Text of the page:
The Patent Shaft and Axeltree Company Est 1840
WELCOME TO: WWW.PATENTSHAFT.COM
Men of Steel ( listed 24th May 2012 )
HOME AT LAST
MEN OF STEEL ( By: Bryan Reardon )
"There were some people working there who died within a matter
of months after it closed," said former Patent Shaft Steel
Works employee Bryan Reardon.
About 5,000 people were employed in the 19th Century
lives were shattered. I'm almost certain they died of a broken
In 1980, the Black Country firm closed after about 150 years
in the business, leaving a total of 1,500 people without jobs.
Like many firms facing cuts in today's recession-hit world, the
steelworks had been a very different place more than 100 years
Back in the 19th Century, about 5,000 people had been employed
to create plenty of bustle in that corner of the Black Country.
Steel products were taken around the world for bridges, wagons
and railway equipment.
Twenty-nine years on since the closure of the steelworks, its
former workers and other people with links to the works will reunite
to remember its place on the local landscape.
On Saturday, hundreds of those people are expected to gather at
Wednesbury Museum and Art Gallery to talk about the old times.
Organisers said it had been forced by the popularity of the previous
reunion event, which had attracted up to 300 people. ( Next re
union 9th June 2012 )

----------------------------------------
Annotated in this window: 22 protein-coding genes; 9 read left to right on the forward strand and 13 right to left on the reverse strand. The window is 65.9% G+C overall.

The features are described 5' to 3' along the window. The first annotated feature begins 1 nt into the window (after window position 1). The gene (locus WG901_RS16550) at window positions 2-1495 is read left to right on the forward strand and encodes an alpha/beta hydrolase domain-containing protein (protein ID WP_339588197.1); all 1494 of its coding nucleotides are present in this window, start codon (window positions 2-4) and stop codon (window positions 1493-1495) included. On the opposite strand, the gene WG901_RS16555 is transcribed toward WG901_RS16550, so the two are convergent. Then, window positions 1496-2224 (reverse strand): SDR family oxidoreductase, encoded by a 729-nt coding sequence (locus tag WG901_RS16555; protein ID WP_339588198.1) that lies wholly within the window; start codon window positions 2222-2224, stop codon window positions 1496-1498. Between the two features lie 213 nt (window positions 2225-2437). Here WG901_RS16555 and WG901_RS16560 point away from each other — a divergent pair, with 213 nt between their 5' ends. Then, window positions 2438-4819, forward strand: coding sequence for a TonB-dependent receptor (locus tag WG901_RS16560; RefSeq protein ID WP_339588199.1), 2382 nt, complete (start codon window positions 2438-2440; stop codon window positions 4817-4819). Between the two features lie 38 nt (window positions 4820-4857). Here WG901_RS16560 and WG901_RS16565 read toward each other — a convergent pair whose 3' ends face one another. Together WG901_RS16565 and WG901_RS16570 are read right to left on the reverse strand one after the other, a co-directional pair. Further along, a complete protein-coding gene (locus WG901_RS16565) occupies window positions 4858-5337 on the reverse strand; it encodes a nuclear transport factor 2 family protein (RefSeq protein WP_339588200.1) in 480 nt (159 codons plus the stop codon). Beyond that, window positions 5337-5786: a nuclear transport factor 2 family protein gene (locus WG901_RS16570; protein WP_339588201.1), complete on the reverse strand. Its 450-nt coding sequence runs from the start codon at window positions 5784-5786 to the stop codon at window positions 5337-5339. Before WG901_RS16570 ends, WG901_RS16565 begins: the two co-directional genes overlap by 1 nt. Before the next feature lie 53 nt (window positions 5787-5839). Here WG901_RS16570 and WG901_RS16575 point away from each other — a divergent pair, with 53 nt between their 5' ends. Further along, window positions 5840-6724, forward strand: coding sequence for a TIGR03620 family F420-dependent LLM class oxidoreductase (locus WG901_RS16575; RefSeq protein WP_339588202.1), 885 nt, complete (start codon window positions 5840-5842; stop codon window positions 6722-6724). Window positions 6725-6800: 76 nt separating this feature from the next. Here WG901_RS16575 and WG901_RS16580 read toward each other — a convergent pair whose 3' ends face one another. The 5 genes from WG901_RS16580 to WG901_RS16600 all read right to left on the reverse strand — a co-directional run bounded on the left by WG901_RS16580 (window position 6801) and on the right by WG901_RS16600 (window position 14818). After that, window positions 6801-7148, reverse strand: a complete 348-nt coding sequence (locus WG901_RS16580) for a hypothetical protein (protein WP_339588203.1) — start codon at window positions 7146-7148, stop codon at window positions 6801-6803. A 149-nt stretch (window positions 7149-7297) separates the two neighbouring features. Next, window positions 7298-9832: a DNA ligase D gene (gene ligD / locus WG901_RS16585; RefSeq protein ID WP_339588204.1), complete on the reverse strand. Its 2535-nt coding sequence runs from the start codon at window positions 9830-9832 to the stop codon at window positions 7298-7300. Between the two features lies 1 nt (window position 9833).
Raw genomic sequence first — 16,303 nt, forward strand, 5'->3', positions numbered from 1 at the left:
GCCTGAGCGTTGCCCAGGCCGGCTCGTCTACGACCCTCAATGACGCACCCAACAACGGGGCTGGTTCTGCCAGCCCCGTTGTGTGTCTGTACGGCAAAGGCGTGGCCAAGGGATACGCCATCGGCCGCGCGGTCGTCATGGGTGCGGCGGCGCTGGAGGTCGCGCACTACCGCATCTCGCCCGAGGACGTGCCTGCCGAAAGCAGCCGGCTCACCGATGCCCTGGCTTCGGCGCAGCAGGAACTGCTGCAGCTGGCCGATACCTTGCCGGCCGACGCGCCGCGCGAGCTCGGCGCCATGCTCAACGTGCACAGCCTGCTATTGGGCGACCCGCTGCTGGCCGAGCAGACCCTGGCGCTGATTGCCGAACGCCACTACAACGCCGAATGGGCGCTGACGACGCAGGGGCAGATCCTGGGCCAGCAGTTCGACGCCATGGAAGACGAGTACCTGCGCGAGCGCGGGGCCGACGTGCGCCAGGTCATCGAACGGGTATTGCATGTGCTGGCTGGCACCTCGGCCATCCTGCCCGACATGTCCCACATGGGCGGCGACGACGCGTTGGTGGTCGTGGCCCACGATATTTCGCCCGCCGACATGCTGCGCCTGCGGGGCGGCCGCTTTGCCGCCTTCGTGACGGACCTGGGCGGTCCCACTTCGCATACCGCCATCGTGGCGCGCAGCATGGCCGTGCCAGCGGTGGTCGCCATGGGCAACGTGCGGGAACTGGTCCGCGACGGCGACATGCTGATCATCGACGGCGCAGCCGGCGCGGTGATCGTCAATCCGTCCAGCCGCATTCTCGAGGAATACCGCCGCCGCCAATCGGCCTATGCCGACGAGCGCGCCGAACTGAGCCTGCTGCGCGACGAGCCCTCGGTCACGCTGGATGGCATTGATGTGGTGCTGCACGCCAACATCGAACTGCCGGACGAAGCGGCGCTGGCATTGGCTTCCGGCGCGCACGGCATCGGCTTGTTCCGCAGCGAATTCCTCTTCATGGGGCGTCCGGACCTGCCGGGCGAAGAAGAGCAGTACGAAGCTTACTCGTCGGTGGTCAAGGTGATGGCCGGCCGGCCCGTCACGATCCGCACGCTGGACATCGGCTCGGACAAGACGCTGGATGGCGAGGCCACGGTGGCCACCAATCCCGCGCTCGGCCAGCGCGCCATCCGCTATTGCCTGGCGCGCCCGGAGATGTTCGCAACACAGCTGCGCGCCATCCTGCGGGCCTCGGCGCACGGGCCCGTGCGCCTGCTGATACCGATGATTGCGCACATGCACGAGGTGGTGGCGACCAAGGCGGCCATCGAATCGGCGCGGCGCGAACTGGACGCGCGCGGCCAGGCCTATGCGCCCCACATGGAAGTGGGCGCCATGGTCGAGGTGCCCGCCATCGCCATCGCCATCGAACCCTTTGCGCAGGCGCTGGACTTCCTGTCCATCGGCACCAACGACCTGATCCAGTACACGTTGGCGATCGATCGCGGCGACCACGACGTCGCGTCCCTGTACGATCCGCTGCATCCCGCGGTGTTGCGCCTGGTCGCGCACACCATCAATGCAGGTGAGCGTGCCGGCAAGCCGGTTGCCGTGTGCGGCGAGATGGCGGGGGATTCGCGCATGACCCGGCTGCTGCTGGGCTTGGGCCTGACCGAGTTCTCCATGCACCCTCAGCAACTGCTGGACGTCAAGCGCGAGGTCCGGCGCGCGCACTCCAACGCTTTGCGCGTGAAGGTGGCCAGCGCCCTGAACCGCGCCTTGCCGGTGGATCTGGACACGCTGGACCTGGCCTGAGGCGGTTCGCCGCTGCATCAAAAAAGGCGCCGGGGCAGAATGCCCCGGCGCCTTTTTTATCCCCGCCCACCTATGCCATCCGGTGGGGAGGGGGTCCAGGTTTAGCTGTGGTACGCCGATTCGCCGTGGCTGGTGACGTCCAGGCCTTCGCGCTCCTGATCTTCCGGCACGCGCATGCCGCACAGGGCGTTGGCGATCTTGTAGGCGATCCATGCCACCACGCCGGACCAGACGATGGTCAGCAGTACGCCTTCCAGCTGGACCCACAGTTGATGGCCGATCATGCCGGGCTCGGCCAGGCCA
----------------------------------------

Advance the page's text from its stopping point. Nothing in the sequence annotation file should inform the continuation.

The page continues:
A book about the factory, called Men of Steel, will also be unveiled.
It was the happiest time of my working life
Reardon, former employee
Mr Reardon, 73, who wrote it, said
he had plenty of memories, after working at the factory in a variety
of roles between 1960
There was a lot of camaraderie there," he said. "As I was
quite young, I was very fortunate to have some really decent Black
Country characters to work with. "It was the sort of company
where it was not surprising to find someone's father worked there
and grandfather as well.
Demolition of works
This is the first book Mr Reardon has written and he said it had
been compiled as a "labour of love" over about two decades.
Stories and photographs, including those depicting the demolition
of the works in 1983, were collected. "No-one had seen it," said
"It was just gathering dust on my bookshelf."
Even though it was finished about a decade ago, it was only when
the Wednesbury History Society became interested a year ago that
publishing the limited edition book became a reality.
Only 250 copies have been printed, but more than half of those
had gone in pre-orders.
John Keay, from the society, said people still had "a lot
of affection for the place".
"They were all proud people and those who went to the last
reunion were proud of working at the Patent Shaft," he said. "A
lot of families who may have had relatives who have passed on have
"I wondered if there would be enough people around to buy
the book after 30 years, but there's been a bigger response than
An exhibition about the factory is also on show
at the museum on re union days.